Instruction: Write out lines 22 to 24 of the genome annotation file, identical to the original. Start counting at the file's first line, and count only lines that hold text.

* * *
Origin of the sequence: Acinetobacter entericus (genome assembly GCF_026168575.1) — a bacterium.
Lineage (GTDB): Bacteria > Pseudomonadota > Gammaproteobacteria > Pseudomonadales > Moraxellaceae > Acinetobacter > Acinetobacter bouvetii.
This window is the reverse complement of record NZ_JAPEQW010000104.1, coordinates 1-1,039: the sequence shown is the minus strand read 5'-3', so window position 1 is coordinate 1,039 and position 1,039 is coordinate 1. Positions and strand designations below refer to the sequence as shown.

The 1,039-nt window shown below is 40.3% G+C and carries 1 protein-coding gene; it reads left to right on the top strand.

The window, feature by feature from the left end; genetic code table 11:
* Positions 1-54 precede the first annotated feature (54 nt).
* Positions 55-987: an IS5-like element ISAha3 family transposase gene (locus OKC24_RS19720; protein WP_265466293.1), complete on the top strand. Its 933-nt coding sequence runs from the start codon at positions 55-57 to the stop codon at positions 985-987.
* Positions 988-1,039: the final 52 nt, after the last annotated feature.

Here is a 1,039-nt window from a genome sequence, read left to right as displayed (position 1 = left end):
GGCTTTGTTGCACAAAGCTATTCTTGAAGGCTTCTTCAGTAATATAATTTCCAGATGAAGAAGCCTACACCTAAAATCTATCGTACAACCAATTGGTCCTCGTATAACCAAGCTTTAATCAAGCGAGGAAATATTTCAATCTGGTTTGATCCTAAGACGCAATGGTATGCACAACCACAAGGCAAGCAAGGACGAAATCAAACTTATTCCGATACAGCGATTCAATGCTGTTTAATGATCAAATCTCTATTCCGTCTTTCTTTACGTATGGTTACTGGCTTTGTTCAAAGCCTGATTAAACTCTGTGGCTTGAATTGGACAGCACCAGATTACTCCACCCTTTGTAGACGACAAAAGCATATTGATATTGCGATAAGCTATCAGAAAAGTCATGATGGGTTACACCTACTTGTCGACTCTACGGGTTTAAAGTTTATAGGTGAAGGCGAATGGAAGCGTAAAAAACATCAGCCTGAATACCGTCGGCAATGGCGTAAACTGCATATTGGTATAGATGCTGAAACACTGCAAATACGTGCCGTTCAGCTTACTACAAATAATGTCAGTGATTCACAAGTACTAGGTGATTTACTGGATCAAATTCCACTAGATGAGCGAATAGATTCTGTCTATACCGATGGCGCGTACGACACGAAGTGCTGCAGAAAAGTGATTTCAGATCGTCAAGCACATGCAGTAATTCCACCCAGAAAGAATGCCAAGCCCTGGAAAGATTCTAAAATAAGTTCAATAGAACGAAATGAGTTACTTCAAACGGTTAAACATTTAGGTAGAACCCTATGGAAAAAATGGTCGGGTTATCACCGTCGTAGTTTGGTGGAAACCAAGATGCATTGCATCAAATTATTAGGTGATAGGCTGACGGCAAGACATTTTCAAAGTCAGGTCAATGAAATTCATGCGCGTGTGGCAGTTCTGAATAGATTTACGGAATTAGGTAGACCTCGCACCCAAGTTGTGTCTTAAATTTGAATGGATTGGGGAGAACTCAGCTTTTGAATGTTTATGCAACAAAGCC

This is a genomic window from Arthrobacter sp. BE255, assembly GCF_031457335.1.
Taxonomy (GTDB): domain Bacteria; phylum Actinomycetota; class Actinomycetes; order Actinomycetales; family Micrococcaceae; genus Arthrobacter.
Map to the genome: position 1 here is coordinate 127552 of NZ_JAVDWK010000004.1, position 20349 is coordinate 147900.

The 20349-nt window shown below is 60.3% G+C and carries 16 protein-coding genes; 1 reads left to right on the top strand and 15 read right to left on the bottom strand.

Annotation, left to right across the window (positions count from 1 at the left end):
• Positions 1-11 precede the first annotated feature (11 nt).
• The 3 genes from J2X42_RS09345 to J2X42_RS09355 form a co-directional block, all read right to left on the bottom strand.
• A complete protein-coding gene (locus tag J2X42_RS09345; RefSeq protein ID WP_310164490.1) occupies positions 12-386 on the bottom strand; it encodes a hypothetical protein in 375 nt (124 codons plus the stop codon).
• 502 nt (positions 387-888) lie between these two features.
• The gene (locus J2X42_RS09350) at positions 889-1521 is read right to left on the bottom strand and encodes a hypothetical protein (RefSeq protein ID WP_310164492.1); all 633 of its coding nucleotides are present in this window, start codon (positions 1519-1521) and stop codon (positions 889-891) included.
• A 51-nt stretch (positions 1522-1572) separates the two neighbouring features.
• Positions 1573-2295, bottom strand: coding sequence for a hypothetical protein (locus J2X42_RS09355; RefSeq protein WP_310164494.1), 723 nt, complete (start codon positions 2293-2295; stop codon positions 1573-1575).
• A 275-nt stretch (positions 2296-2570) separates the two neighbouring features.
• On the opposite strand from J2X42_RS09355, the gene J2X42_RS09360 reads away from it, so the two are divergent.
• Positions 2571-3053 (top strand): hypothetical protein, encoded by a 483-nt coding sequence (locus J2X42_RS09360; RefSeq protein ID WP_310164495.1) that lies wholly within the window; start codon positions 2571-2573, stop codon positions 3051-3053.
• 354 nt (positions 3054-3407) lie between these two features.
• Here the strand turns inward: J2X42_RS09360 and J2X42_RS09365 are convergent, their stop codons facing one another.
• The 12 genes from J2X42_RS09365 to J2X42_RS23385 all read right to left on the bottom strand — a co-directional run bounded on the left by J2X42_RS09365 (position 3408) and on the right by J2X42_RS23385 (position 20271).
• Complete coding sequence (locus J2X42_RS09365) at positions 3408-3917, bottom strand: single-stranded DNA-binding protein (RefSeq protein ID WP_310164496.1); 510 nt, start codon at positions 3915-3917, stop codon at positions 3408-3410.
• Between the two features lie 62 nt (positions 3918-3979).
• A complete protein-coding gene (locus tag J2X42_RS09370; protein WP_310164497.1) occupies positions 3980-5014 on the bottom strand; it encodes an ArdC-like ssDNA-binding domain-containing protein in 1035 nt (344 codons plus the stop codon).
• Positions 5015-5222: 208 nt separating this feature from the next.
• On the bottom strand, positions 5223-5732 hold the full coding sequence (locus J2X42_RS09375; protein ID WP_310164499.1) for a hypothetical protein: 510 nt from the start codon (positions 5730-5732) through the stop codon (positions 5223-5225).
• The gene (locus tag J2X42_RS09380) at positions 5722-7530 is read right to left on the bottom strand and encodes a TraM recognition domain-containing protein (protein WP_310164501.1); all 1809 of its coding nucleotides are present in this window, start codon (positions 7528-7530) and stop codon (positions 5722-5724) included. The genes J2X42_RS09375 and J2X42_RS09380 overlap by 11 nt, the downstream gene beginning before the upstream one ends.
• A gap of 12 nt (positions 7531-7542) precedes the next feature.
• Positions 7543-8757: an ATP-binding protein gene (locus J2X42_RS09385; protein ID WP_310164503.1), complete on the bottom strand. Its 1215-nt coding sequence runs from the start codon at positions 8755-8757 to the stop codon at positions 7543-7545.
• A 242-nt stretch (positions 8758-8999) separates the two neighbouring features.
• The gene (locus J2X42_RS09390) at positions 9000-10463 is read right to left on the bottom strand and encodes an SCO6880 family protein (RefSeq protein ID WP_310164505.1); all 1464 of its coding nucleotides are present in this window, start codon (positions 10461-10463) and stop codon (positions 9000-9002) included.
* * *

• Positions 1573-2295, bottom strand: coding sequence for a hypothetical protein (locus J2X42_RS09355; RefSeq protein WP_310164494.1), 723 nt, complete (start codon positions 2293-2295; stop codon positions 1573-1575).
• A 275-nt stretch (positions 2296-2570) separates the two neighbouring features.
• On the opposite strand from J2X42_RS09355, the gene J2X42_RS09360 reads away from it, so the two are divergent.